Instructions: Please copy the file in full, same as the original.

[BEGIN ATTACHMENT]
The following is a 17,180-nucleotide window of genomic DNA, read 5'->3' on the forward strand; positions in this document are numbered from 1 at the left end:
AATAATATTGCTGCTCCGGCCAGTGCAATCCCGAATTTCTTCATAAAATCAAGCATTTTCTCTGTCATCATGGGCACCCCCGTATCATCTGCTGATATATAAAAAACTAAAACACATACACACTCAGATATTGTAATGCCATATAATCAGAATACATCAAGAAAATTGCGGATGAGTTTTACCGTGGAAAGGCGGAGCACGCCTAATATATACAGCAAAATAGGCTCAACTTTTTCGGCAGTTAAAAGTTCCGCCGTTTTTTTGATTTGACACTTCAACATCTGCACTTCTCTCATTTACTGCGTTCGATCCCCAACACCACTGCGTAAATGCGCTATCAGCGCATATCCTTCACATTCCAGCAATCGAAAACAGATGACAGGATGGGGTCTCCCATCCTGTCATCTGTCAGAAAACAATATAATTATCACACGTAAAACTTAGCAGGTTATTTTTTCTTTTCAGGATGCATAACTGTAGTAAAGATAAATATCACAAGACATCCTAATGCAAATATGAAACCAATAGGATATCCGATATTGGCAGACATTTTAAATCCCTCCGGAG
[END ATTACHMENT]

The following is a 17,180-nucleotide window of genomic DNA, read 5'->3' on the forward strand; positions in this document are numbered from 1 at the left end:
AATAATATTGCTGCTCCGGCCAGTGCAATCCCGAATTTCTTCATAAAATCAAGCATTTTCTCTGTCATCATGGGCACCCCCGTATCATCTGCTGATATATAAAAAACTAAAACACATACACACTCAGATATTGTAATGCCATATAATCAGAATACATCAAGAAAATTGCGGATGAGTTTTACCGTGGAAAGGCGGAGCACGCCTAATATATACAGCAAAATAGGCTCAACTTTTTCGGCAGTTAAAAGTTCCGCCGTTTTTTTGATTTGACACTTCAACATCTGCACTTCTCTCATTTACTGCGTTCGATCCCCAACACCACTGCGTAAATGCGCTATCAGCGCATATCCTTCACATTCCAGCAATCGAAAACAGATGACAGGATGGGGTCTCCCATCCTGTCATCTGTCAGAAAACAATATAATTATCACACGTAAAACTTAGCAGGTTATTTTTTCTTTTCAGGATGCATAACTGTAGTAAAGATAAATATCACAAGACATCCTAATGCAAATATGAAACCAATAGGATATCCGATATTGGCAGACATTTTAAATCCCTCCGGAG